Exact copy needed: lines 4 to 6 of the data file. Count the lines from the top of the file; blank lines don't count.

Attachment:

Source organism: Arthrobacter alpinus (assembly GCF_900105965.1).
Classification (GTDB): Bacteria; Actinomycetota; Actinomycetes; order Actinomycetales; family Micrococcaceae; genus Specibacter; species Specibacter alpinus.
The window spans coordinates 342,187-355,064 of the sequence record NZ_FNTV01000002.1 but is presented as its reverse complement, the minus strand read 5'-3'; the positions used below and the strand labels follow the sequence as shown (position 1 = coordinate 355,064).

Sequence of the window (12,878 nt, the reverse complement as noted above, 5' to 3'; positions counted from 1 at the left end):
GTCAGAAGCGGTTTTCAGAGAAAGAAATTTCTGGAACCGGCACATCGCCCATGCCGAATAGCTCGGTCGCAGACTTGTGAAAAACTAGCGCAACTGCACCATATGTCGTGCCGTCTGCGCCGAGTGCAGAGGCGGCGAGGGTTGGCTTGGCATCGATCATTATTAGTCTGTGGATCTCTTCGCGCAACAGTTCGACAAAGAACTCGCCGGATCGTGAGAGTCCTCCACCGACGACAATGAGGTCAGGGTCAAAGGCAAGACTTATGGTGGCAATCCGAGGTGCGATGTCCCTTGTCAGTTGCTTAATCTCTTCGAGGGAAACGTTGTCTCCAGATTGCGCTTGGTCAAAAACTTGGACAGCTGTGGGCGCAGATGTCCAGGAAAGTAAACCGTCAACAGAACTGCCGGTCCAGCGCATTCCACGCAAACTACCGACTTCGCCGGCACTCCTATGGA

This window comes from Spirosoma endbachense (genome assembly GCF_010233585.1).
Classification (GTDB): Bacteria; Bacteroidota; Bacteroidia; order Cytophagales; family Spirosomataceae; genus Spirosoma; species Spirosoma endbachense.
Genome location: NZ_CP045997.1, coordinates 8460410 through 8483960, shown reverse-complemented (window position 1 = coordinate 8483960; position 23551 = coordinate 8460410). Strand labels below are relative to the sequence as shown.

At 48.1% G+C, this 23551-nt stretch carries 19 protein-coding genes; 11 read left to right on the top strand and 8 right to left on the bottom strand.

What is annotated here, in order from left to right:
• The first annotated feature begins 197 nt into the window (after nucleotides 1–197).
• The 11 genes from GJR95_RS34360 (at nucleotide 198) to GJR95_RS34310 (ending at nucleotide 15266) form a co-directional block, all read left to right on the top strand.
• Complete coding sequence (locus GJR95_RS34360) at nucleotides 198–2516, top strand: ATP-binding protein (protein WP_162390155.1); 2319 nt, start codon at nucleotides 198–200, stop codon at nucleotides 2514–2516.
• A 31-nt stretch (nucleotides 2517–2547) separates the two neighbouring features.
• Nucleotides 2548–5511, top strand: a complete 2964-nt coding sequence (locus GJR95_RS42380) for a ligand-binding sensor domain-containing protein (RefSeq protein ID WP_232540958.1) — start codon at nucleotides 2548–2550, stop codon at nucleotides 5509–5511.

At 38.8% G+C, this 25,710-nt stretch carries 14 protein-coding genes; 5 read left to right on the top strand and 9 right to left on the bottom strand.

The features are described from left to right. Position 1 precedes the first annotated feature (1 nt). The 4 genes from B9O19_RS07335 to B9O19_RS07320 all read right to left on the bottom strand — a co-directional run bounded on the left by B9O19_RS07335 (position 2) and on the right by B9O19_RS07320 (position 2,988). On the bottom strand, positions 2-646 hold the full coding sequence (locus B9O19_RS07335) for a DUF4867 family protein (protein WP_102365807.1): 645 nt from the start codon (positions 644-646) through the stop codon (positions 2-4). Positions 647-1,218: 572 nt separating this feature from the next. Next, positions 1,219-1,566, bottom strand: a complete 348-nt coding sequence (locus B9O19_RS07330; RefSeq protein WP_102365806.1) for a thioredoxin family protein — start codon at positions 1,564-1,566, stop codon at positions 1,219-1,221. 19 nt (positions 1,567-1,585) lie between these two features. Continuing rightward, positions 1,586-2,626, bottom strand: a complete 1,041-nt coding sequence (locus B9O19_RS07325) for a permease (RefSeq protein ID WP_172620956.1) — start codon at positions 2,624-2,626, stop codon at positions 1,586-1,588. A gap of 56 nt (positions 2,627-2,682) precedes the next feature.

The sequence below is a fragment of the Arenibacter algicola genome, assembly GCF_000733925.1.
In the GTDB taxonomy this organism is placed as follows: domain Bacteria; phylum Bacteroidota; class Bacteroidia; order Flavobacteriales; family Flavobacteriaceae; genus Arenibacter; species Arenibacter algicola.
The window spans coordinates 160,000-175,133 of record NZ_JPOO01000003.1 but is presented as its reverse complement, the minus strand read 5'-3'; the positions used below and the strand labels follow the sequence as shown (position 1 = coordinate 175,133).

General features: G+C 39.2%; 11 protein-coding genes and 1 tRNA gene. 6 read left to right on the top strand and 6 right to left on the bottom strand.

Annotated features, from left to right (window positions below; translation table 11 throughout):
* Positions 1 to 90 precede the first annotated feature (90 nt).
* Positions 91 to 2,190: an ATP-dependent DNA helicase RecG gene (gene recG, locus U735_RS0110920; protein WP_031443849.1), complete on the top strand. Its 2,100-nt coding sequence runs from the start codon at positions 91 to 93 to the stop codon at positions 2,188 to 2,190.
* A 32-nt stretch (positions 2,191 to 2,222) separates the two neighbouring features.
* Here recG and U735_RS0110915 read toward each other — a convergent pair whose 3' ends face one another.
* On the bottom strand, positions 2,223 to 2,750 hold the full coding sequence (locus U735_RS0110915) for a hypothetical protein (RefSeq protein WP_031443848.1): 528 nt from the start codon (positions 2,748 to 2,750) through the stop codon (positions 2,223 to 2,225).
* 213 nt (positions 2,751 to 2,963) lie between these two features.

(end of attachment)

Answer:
Sequence of the window (12,878 nt, the reverse complement as noted above, 5' to 3'; positions counted from 1 at the left end):
GTCAGAAGCGGTTTTCAGAGAAAGAAATTTCTGGAACCGGCACATCGCCCATGCCGAATAGCTCGGTCGCAGACTTGTGAAAAACTAGCGCAACTGCACCATATGTCGTGCCGTCTGCGCCGAGTGCAGAGGCGGCGAGGGTTGGCTTGGCATCGATCATTATTAGTCTGTGGATCTCTTCGCGCAACAGTTCGACAAAGAACTCGCCGGATCGTGAGAGTCCTCCACCGACGACAATGAGGTCAGGGTCAAAGGCAAGACTTATGGTGGCAATCCGAGGTGCGATGTCCCTTGTCAGTTGCTTAATCTCTTCGAGGGAAACGTTGTCTCCAGATTGCGCTTGGTCAAAAACTTGGACAGCTGTGGGCGCAGATGTCCAGGAAAGTAAACCGTCAACAGAACTGCCGGTCCAGCGCATTCCACGCAAACTACCGACTTCGCCGGCACTCCTATGGA

This window comes from Spirosoma endbachense (genome assembly GCF_010233585.1).